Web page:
Minimally invasive surgery helps patients with facial fractures

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St. Joseph’s Health Care London is expanding its expertise in minimally invasive surgery to include procedures that treat patients with maxillofacial trauma. Dr. Corey Moore, a subspecialist in facial plastic and reconstructive surgery, is currently treating selected facial fractures with minimally invasive techniques using small endoscopes and micro instruments to reset facial fractures. Fractures treated with this endoscopic technique so far include orbital fractures and mandible fractures.

Often times with this minimally invasive technique, the surgery is much easier on patients, with smaller incisions, less operating room time and decreased time spent in hospital.

Dr. Moore, who originally trained in Otorhinolaryngology -Head and Neck Surgery and then did further training in Facial Plastic Surgery – uses a lot of endoscopic sinus instruments to treat these fractures. Because this technique is so new, companies have not had a chance to develop instruments specifically designed for particular surgeries. He uses an endoscopic forehead lift set to repair jaw fractures and a sinus set for orbital fractures. The hospital has just approved the purchase of an endoscopic jaw fracture set designed specifically for those types of fractures.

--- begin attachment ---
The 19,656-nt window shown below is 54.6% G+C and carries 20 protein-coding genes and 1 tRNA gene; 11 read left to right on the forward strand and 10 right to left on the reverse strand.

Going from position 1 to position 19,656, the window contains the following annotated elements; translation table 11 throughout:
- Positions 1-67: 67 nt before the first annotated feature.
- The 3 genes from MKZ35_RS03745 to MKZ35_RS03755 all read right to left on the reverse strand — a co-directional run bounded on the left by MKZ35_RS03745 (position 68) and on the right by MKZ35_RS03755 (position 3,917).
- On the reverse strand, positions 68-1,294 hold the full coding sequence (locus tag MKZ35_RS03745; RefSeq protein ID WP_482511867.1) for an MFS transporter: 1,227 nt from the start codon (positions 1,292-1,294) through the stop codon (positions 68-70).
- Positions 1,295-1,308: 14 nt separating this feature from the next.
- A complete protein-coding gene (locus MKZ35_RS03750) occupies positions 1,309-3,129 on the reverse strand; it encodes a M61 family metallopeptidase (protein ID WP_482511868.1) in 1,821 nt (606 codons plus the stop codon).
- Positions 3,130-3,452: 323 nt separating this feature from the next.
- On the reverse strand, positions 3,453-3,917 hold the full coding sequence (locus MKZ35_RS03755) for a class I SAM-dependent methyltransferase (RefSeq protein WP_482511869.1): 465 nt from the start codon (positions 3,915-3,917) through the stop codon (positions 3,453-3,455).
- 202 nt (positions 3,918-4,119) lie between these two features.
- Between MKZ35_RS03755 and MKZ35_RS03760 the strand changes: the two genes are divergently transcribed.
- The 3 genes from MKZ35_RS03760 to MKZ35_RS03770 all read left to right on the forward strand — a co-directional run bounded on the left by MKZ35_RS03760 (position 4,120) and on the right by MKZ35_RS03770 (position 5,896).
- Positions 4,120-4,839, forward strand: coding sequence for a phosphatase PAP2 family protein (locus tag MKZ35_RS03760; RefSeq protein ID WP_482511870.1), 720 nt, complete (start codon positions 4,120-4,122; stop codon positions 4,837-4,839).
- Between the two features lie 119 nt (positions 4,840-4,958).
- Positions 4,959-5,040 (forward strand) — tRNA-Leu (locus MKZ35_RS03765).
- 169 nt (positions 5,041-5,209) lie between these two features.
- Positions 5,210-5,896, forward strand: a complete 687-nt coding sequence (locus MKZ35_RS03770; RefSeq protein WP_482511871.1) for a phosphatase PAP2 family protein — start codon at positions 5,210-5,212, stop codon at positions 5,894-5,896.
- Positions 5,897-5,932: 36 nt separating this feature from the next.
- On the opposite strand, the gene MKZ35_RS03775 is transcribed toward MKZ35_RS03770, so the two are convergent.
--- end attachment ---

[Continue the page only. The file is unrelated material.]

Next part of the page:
Dr. Moore recently performed the first transnasal (through the nose) endoscopic repair of a medial orbital blow out fracture in Canada. The young man, who was playing basketball at the University of Waterloo and was hit in the eye, sustained a large medial wall blow out fracture of his left eye.ÊIf not repaired, the fracture would have left him with permanent double vision.

The original surgery was planned outside of London, to approach the particular fracture by a coronal approach with a cranial bone graft repair. This involves making a large scalping incision from ear to ear and taking a bone graft from the outer skull to use to patch the defect.ÊAfter hearing this the patient wanted a second opinion and was referred to Dr. Moore for assessment for endoscopic fixation.

The young man had significant diplopia (double vision) with enophthalmous (sinking of the eyeball into the orbit). This type of fracture would have to be repaired and, due to the size of it, the usual surgery is quite extensive and long, usually four to six hours.

Dr. Moore performed his endoscopic repair with an operating room time of half an hour. The patient sustained no incision or scar and was out of hospital in one day. His double vision was improved immediately.

The technique is quite simple, given knowledge of nasal anatomy. The wall of the medial orbit was fractured into the nasal sinuses. Dr. Moore identified the bone through endoscopic technique, and placed it back into position using a foley catheter inflated inside the nose. This was left in place for three weeks to support the fractured bone.

The technique can only be used for certain fractures, and not all fractures can be fixed with the minimally invasive technique. In this case, it saved the patient a long extensive surgery, which would have meant a hospital stay of a few days.